mis-diagnosed a problem



mis-diagnosed a problem

Postby grumpyvette » December 26th, 2011, 11:32 am

we have all done it, or had someone working on our cars do it!, and probably will continue to do so, the shop manual, the person doing the work on the cars experience or a few test results point to a defective part, resulting in you or the shop you bring the car to mis-diagnosed a problem , this can get very costly and time consuming and its a total pain in the A$$ but theres not much that can be done in most cases because you can not usually return used parts, once they are installed ,and in many cases you took the car to be worked on because you yourself didn,t know how to test and replace the parts or it took tools you don,t have access to to do the work, and in the case of electrical parts it occasionally results in the new part burning out , so obviously the more testing you do and the more you isolate each part of any process to narrow the potential choices of defective components the better off you'll be.
example my computer trouble codes and shop manual say that a relay is defective , replacing the relay has zero effect on the problem, it eventually turns out to be a combination of a bad ground, corroded electrical connection and two defective sensors, the total cost and time far exceed what might have been required if you knew before starting what the exact cause was.
INTERMITTENT PROBLEMS ARE THE WORST, FOR THIS BECAUSE YOU MIGHT FINE THE PROBLEM (CURED) for a few days after works been done , but then it comes back, and you start over from scratch, bad fuses, stuck relays, bad electrical grounds, loose electrical connections, loose connector clips, leaking vacuum hoses and corrosion can make you nuts
dealerships hide these mis--diagnosed, and extra extra parts being installed as standard practice , they just bill the parts and time as required and assure you only the defective parts that needed replacing were worked on, but at times its rather obvious that the (MECHANICS) are clueless parts swappers who just replace parts the trouble codes, or random guess work, indicate, then fail to test carefully, and have zero idea as to what effects what or how things really work,
well? whats your stories

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IF YOU CAN,T SMOKE THE TIRES AT WILL,FROM A 60 MPH ROLLING START YOUR ENGINE NEEDS MORE WORK!!"!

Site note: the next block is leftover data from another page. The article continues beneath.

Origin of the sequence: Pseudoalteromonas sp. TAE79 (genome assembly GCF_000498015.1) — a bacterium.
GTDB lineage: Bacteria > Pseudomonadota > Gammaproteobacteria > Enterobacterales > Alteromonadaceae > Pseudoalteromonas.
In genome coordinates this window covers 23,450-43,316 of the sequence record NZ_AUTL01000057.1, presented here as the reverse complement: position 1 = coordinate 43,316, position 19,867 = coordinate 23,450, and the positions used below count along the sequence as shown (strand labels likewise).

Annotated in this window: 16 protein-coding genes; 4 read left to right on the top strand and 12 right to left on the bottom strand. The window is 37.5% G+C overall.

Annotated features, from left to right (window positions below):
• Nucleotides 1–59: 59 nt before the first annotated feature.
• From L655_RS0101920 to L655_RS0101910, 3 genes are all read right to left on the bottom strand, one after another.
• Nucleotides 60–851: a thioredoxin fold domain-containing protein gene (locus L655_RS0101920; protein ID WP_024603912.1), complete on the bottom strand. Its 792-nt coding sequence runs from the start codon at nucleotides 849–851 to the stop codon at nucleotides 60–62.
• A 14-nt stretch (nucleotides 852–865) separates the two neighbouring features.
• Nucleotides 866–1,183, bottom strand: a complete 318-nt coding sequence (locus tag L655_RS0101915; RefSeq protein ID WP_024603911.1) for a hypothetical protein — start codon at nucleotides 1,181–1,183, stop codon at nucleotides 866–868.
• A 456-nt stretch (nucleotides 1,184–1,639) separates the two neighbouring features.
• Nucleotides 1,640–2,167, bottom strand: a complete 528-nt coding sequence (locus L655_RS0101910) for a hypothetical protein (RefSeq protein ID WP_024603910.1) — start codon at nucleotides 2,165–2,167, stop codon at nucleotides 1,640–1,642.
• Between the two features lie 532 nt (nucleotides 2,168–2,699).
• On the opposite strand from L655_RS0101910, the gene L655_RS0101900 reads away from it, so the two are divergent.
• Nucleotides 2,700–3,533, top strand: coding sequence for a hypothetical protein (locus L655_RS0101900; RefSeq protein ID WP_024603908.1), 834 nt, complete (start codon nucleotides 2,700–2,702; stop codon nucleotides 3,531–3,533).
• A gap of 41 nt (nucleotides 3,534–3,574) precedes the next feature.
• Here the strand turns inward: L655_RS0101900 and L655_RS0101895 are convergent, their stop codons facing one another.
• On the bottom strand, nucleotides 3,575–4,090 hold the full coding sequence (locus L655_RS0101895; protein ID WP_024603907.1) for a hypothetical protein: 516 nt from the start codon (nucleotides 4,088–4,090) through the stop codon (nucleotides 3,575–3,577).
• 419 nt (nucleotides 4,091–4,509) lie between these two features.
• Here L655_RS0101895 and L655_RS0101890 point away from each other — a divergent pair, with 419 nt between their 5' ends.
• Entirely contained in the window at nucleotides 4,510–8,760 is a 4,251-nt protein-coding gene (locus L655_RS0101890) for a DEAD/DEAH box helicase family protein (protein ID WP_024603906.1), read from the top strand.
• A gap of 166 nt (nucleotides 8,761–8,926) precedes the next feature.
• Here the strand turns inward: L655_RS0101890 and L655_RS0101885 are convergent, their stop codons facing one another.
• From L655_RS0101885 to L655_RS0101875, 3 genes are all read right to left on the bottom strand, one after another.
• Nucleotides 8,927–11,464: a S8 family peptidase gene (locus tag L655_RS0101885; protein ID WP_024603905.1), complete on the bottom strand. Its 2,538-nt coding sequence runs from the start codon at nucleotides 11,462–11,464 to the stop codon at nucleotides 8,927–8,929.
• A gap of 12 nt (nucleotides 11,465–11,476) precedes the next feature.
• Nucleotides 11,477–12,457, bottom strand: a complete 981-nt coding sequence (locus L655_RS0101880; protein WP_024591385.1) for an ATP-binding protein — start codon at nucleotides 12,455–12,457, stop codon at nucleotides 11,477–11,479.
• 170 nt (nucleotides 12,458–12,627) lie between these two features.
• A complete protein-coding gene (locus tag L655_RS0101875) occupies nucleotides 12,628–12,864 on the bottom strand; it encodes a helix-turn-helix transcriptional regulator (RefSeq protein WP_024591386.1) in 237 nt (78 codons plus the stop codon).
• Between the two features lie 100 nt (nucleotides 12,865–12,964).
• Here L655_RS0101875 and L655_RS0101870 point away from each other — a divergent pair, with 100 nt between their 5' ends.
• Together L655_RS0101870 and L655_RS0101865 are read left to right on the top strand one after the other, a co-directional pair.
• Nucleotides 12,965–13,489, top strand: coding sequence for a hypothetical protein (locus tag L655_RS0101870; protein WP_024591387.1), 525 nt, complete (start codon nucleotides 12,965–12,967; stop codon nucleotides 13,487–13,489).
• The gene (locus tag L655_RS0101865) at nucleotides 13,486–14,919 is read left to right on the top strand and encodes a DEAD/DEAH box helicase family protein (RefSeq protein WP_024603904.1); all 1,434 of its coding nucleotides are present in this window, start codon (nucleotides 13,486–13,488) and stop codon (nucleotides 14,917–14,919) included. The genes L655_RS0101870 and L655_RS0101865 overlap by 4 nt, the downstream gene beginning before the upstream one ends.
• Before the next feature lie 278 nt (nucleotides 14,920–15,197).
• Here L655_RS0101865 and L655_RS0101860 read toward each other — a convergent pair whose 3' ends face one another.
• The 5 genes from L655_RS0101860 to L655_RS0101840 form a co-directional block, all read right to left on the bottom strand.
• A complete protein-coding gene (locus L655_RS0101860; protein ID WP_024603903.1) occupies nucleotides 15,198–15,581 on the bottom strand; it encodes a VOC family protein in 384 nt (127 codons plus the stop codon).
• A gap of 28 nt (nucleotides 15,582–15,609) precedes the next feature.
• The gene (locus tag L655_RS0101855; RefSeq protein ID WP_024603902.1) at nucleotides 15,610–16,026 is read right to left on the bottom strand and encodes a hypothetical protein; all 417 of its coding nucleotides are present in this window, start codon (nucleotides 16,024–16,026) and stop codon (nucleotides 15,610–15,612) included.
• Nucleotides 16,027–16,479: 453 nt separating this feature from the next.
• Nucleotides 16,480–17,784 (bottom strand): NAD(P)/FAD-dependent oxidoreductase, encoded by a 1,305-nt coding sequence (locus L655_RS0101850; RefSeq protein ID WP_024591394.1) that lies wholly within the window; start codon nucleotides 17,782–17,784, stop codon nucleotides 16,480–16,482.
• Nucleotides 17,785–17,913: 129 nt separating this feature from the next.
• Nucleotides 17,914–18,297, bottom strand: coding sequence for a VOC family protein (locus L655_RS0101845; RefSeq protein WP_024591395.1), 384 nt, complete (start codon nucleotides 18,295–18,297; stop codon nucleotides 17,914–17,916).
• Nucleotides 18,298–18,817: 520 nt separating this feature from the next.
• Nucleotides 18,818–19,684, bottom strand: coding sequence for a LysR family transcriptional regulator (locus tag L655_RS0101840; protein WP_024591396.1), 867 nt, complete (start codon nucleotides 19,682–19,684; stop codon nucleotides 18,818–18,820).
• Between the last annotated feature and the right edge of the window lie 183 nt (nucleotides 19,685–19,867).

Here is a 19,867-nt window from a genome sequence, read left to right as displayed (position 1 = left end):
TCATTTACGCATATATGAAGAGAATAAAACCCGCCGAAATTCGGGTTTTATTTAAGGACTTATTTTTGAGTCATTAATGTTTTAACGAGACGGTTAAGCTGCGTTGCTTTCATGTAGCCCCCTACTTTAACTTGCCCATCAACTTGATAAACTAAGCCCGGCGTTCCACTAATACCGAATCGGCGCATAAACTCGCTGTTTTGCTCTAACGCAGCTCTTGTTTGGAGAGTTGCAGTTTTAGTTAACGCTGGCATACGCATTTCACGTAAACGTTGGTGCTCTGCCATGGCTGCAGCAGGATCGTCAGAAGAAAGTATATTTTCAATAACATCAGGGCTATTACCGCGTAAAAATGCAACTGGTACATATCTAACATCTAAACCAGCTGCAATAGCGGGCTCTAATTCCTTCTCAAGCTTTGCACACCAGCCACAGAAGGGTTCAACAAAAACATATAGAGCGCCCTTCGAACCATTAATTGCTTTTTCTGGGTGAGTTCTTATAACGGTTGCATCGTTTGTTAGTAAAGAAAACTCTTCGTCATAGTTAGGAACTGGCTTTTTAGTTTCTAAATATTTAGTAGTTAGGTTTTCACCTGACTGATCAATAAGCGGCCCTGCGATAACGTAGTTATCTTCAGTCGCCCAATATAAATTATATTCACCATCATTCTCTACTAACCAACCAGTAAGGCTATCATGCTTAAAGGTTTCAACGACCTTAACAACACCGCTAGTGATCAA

IF YOU CAN , YOU NEED BETTER TIRES AND YOUR SUSPENSION NEEDS MORE WORK!!
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Re: mis-diagnosed a problem

Postby mathd » December 26th, 2011, 1:33 pm

We had 2 electric problem(one was intermittent) in the pontiac Grand Prix GT 1998.

The first was when using the heater/blower fan on the 1 to 4 setting(5 worked fine) we lost the daytime running light/defrost and lost power on the most part of the car's circuit but the car could still "run".
The Factory called for the blower resistor(wich i changed the previous years and after some test was not defective)

Went out to a few local mechanic AND OEM dealership for a quote. none could answer a price because they had to "find" the problemS(they seemed reluctant when asked to find 2 electrical problems)....
The dealership is at 100$ an hour, that can get expensive really quick.

So i taken the car electrical wiring diagram, my multimeter and a few screw driver.. After no more that 1 hour of testing i found both the problem.

The first problem was: one "side" of the ignition switch that lost contact when under high current load.
The dealership and local parts store asked 280$ for the ignition switch...parts only no labor :/
I bought a bosch 30A relay for 8$ and after no more that 30 min it was fixed and working perfectly.

The other problem was intermitent complete lost of power(engine die, no hazard, no horn no power at all.)
This one was simply a bad chassis ground.
That was obviously an easy fix.

Now both problem where fixed for no more that 40$ :/.
Mathieu
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